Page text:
15  Game Development / Newbie & Debugging Questions / Re: Check to see if Triangle intersects Rectangle on: 2015-07-30 12:50:31
In addition to the previous posters' recommendations, I'd suggest looking into the separating axis test if all you need is a boolean result (or a boolean result and a separation vector). The SAT for the shapes in question is fairly straightforward and will handle all cases correctly (including containment).

If you need the actual area of intersection as shown in your diagram, then that's a CSG problem, more or less, which is a little more involved.
16  Game Development / Newbie & Debugging Questions / Re: Ball loses speed when it bounces straight up on: 2015-07-30 05:53:43
Are 'xa' and 'ya' the x and y velocities of the ball? If so, if xa is non-zero before the bounce, the speed of the ball will always be slower after the bounce. The larger |xa| is before the bounce, the more pronounced the difference will be.

If you want the speed to remain the same, set ya to whatever the length of (xa, ya) was before the bounce (+ or -, as appropriate).
17  Game Development / Game Mechanics / Re: Rendering Text on: 2015-07-30 00:32:54
I don't even know why each character has a different color rectangle when drawn.

Me neither (not at the moment at least). It'd probably be good to confirm the problem with the image though.

What image editor did you use to check the image? (The image is all white in the RGB channels with the glyphs in the alpha channel, so if the viewer doesn't handle alpha or displays the image against a white background, you may not be able to see the glyphs.)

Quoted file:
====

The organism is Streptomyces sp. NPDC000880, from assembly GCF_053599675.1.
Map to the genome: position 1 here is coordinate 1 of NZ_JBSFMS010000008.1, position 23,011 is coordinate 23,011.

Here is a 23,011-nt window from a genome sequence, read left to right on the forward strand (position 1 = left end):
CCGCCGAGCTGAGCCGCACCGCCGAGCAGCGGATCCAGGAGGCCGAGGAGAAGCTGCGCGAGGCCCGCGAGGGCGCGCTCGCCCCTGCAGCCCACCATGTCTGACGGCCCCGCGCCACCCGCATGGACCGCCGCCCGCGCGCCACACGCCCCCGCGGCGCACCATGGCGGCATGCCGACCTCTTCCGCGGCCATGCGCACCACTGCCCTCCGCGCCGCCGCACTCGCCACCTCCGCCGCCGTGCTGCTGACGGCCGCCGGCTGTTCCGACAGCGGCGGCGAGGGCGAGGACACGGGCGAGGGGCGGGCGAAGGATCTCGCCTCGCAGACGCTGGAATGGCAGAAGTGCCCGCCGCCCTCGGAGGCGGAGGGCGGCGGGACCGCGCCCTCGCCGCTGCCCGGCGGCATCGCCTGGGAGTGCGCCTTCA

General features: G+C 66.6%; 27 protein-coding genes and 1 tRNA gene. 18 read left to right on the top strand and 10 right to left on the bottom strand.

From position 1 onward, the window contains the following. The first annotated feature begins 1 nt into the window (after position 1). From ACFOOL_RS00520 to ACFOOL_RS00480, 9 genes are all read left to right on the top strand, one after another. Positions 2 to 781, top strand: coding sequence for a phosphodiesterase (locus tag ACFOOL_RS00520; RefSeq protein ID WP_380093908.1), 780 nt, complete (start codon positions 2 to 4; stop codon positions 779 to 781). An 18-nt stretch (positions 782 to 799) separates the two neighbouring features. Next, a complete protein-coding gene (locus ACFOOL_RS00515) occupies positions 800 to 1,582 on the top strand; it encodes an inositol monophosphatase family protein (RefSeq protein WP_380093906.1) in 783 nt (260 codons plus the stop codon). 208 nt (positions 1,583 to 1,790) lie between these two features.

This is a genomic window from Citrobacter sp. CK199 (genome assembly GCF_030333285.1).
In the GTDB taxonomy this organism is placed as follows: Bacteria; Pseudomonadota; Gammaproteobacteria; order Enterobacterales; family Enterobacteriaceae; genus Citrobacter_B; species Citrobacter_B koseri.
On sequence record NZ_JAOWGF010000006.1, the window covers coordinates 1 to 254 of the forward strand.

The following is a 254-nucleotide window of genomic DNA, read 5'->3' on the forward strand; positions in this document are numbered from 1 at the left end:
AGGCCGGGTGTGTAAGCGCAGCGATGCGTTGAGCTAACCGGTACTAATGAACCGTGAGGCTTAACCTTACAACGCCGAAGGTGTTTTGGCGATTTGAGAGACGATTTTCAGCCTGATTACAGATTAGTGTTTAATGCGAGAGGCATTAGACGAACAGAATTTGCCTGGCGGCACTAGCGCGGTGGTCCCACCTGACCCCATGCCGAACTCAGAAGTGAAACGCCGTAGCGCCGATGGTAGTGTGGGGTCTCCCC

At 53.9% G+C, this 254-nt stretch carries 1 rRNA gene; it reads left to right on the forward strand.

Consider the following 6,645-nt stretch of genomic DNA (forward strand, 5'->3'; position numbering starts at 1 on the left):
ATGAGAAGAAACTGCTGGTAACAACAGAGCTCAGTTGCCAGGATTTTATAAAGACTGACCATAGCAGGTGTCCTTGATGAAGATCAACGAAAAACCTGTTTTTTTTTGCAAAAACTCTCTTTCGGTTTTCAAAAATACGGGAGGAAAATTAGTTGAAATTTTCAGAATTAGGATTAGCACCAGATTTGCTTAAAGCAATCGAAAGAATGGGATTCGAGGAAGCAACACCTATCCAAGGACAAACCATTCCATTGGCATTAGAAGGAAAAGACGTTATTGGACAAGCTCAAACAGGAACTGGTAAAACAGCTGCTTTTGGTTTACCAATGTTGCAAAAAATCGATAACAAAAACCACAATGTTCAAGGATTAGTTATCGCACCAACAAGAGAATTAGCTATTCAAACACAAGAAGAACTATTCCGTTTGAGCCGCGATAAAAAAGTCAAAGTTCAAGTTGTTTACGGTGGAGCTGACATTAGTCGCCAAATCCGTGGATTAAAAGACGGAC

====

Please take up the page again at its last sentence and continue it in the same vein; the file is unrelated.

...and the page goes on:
18  Game Development / Newbie & Debugging Questions / Re: Simple Stupid Funnel Algorithm on: 2015-07-29 22:54:06
I've implemented the 'un-simplified' version of the funnel algorithm before, with good results. Unfortunately, it's been a while and the details aren't fresh in my mind at the moment, so I'd probably have to sit down and draw some diagrams to figure out whether the simplified version should be expected to handle all cases correctly.

However, just in case you haven't seen it, there's a comment on the blog post you linked to (fourth from the end) where someone questions whether the simplified version will guarantee correct results. I can't say off hand whether his observation is correct, but it does at least suggest that the simplified version might be flawed. Also, my first impression is that the incorrect results you're getting in the second example may be due to some other problem, as it doesn't really match what the commenter described.

One thing I notice about the second example is that because there's no 'next portal' at the end, the step where the right edge crosses over the left may not occur. If this is where the extra path vertex would be added, it makes sense it would be missed. So, that would appear to be a flaw either in the algorithm or in the implementation. (I imagine you've already tried stepping through in the debugger, but it seems the reason for the missing step could probably be determined that way.)

Sorry I can't be of more help, but maybe something there will point you in the right direction.
19  Game Development / Game Mechanics / Re: Rendering Text on: 2015-07-29 21:12:36
You might double-check and make sure the PNG image has the correct content. The glyphs may be there and not showing up in the preview because the background is white, but to be sure, you could open it in an image editor such as GIMP. With a non-white background, you should be able to see the glyphs.

Your last image is kind of small, so it's difficult to tell what's going on there - maybe you could post a larger image? Also, you might double-check and make sure you have blending enabled.
20  Java Game APIs & Engines / Engines, Libraries and Tools / LWJGL window with Swing dialog on: 2015-07-27 18:04:43
I have a bunch of credits and licensing info I need to make available with my game, and was thinking of using a Swing dialog to display the info.